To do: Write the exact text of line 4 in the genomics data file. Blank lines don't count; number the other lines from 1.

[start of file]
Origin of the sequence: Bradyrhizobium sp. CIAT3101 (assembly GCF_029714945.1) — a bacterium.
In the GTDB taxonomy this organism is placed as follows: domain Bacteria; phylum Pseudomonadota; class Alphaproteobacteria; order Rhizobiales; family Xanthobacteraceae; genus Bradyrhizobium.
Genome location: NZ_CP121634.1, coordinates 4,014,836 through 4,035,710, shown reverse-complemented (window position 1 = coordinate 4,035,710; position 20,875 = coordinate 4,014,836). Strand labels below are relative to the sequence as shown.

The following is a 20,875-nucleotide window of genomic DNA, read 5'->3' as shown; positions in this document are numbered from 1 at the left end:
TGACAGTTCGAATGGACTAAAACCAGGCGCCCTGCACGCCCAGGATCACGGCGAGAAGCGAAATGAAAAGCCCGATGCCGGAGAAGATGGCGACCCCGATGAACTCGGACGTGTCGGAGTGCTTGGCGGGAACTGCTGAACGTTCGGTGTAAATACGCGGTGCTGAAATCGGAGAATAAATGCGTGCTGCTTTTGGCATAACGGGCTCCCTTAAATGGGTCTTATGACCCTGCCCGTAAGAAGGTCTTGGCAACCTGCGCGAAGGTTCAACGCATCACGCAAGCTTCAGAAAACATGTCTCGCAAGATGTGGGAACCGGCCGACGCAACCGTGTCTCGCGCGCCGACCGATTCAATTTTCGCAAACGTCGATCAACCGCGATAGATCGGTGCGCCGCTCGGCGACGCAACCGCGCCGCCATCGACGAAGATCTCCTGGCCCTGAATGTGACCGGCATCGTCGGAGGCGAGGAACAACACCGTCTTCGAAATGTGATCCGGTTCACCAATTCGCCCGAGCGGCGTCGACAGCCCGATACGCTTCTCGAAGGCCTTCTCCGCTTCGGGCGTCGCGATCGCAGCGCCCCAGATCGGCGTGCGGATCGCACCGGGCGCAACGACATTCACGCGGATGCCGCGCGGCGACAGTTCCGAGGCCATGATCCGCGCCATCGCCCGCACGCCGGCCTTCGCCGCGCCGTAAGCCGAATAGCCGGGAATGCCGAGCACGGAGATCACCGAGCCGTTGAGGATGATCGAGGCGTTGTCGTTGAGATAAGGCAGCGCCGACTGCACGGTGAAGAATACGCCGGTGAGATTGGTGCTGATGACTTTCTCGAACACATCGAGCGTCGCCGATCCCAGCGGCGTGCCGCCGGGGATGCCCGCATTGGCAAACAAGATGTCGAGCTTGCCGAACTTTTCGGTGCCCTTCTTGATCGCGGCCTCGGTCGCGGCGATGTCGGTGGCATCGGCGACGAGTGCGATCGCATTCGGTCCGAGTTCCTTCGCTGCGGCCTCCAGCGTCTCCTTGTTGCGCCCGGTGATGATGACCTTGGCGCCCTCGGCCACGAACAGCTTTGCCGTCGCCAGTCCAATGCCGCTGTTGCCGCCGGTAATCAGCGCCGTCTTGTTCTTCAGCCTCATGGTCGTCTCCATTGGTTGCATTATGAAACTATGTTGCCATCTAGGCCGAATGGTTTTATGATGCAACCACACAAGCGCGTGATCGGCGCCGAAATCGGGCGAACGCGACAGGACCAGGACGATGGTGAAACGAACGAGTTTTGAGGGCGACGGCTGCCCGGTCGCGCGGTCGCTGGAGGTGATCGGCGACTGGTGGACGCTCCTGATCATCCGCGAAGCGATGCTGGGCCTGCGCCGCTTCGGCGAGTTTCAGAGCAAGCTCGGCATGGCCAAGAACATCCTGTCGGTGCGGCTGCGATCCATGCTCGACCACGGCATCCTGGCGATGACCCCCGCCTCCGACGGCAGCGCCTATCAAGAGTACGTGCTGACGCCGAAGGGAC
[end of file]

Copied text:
The following is a 20,875-nucleotide window of genomic DNA, read 5'->3' as shown; positions in this document are numbered from 1 at the left end: